Traits and Characteristics
The striking powder-puff appearance of the Bichon derives from a double coat, with a soft dense undercoat and coarser, curly outercoat, causing the coat to stand off the body and even spring back when patted. This is a merry, agile breed with an effortless and efficient gait. The Bichon’s looks and fitness make this sturdy little dog a popular family addition. The soft, inquisitive expression enables this breed to worm its way into many hearts and laps.
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Friendliness to Dogs
Friendliness to Other Pets
Friendliness to Strangers
Ease of Training
Disclaimer: While the characteristics mentioned here may frequently represent this breed, dogs are individuals whose personalities and appearances will vary. Please consult the adoption organization for details on a specific pet.
Perky, bouncy, and playful, the Bichon Frise’s happy-go-lucky outlook is endearing to all. This dog is friendly toward strangers and other dogs and pets, and is very good with children. Bichons are sensitive, responsive, and affectionate, as eager to cuddle as they are to play. They doesn’t like to be left alone, and can bark a lot. Bichons can be hard to housetrain.
The Bichon is an active dog that needs vigorous indoor games or, better, a romp in the yard or a short walk on leash daily. The white powderpuff coat needs brushing and combing every other day, plus professional grooming every month. This dog doesn’t shed, but the loose hairs become entangled in the coat and can mat. Bichons may be difficult to keep white in some areas.
- Major concerns: patellar luxation, Cushing’s, allergies
- Minor concerns: cataract, CHD
- Occasionally seen: liver disease, Legg-Perthes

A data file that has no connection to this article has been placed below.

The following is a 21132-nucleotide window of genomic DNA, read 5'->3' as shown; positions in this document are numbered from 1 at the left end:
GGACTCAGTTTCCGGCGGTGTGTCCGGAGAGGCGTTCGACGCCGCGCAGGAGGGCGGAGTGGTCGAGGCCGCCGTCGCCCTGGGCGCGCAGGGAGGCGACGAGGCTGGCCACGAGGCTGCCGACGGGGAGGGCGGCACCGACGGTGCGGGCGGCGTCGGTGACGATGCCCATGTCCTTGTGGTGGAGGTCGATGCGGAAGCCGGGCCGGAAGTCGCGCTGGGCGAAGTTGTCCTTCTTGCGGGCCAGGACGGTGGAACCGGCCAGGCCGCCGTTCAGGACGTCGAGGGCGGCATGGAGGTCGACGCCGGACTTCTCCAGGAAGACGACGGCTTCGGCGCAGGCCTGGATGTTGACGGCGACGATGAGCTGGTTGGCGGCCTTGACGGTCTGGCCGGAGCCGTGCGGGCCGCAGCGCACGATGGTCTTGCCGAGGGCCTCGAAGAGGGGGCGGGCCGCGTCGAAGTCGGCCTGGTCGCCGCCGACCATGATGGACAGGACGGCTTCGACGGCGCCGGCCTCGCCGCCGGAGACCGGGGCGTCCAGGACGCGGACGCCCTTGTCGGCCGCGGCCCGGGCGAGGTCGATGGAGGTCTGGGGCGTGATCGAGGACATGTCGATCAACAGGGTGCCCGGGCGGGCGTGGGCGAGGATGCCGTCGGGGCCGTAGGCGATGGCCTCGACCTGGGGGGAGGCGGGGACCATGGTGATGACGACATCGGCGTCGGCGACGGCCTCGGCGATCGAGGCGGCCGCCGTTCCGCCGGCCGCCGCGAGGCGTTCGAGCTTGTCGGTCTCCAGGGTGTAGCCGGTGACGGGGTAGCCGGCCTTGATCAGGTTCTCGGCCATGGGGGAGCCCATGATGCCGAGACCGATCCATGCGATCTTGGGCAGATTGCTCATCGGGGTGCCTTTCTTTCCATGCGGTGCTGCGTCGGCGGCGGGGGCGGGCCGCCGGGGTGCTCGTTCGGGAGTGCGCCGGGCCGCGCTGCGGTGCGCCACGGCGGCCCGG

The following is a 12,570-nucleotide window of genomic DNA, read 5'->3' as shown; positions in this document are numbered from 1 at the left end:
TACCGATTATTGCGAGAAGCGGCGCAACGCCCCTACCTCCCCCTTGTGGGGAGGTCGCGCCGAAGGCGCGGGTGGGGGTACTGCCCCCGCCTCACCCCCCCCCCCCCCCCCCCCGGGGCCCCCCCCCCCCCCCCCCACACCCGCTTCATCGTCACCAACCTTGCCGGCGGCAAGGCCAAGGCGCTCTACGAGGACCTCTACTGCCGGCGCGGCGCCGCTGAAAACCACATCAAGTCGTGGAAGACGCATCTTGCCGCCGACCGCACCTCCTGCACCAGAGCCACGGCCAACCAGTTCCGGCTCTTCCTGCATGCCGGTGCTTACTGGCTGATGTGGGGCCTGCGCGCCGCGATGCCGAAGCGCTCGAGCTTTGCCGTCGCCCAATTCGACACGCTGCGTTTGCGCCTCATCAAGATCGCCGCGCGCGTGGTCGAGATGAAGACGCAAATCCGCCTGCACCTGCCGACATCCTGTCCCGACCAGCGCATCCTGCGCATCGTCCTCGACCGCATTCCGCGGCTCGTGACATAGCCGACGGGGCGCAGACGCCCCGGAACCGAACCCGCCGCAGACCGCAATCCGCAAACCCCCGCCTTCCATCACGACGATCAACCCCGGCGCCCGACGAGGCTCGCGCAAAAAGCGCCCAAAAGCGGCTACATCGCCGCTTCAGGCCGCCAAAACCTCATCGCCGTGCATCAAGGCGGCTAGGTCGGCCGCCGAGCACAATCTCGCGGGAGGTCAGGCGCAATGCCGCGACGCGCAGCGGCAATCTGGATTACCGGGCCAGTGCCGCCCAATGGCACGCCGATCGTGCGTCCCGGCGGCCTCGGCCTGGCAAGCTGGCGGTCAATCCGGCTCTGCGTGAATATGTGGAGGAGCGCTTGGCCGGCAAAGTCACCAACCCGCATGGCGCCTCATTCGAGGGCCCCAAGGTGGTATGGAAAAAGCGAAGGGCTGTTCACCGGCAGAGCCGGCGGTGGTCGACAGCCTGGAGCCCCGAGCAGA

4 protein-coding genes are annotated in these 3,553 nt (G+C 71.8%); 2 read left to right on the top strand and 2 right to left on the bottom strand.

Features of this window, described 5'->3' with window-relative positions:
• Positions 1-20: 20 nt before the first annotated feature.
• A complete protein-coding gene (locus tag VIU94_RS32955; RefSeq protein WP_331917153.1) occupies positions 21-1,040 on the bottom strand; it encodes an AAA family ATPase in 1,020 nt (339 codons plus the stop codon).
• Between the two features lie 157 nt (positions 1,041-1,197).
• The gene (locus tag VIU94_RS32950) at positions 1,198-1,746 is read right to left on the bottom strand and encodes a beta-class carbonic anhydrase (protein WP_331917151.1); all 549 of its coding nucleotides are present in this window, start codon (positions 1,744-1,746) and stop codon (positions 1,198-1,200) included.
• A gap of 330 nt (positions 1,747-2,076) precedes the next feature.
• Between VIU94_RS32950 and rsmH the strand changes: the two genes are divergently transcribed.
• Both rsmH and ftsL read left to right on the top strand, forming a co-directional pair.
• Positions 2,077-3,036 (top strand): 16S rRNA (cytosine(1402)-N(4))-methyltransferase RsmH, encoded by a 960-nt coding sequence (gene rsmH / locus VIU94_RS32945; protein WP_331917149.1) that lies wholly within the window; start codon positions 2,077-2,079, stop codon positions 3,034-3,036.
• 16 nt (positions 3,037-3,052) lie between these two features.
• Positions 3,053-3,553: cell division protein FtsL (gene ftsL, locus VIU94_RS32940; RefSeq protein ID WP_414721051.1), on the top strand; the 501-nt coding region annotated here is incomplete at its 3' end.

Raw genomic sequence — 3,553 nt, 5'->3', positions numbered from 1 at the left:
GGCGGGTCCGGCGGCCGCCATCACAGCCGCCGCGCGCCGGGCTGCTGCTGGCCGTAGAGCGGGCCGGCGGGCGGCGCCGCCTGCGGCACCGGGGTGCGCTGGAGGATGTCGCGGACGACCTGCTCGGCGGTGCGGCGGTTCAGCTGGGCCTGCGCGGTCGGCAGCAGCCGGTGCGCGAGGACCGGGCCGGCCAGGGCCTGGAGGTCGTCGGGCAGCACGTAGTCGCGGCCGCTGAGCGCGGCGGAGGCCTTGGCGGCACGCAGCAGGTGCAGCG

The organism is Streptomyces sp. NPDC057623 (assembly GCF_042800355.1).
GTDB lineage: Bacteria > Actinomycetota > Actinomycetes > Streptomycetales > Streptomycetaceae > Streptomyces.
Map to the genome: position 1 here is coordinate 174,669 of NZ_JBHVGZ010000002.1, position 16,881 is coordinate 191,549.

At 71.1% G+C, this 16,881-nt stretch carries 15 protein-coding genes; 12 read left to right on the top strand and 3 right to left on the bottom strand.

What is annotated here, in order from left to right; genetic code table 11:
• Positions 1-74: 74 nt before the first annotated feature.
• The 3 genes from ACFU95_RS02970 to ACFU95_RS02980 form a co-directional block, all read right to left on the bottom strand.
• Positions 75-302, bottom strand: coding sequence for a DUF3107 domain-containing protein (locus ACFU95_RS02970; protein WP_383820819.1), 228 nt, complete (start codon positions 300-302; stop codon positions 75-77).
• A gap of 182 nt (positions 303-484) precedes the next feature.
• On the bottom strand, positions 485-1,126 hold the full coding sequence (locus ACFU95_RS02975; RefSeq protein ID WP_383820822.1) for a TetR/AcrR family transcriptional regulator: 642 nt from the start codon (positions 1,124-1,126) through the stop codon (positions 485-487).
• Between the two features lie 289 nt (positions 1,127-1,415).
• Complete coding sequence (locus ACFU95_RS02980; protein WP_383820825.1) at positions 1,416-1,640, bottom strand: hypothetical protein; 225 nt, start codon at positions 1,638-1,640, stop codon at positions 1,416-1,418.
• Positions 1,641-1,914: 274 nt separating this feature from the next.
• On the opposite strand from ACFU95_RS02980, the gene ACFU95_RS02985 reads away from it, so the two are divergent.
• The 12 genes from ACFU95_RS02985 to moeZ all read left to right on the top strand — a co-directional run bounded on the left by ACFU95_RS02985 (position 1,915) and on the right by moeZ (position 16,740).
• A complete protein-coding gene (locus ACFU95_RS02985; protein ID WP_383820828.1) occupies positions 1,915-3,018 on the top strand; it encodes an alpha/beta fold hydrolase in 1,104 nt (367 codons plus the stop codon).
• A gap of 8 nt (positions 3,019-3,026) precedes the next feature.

- Suggested tests: hip, knee, eye, DNA for PRA
- Life span: 12–15 years
The Bichon Frise has roots in the Mediterranean, originally produced by crossing the Barbet (a large water dog) with small coated, often white dogs. This cross eventually produced a family of dogs known as barbichons, which was later shortened to bichons. The bichons were divided into four types: the Maltaise, Bolognese, Havanese, and Tenerife. The Tenerife, considered to be one of the sources of the Bichon Frise, developed on the Canary Island of Tenerife, probably having been taken there by Spanish seafarers in ancient times. In the fourteenth century, Italian sailors brought these dogs back from the island to the Continent, where they quickly became favored pets of the upper class.
Following a series of French invasions of Italy in the 1500s, the little dogs (known there as Bolgnese) were adopted by the French. They were special pets of Francis I and his successor, Henry III. They also enjoyed popularity in Spain, but for some reason, the breed’s popularity waned throughout Europe. The Bichon experienced a brief resurgence during the reign of Napoleon III in the early nineteenth century, but once again quickly faded from favor. This began a new chapter in the Bichon’s history, as the breed sank from court favorite to common street dog. The Bichons survived, however, because of their propensity for performing tricks, and they teamed with peddlers and organ grinders to entertain passersby for money.
With the advent of World War I, the little dogs were nearly lost. A few dogs were brought back home by soldiers, but no real effort to save the Bichon was made until a few French breeders began an earnest effort to establish the breed. In 1933, the FCI adopted a breed standard and officially named it the Bichon Frise. The breed was threatened again, this time by World War II. It was not until it came to America in the 1950s that its future became secure. Even then, the breed did not catch on until recommended grooming was updated and it received greater publicity in the 1960s. The breed suddenly started catching attention and was recognized by the AKC in 1971.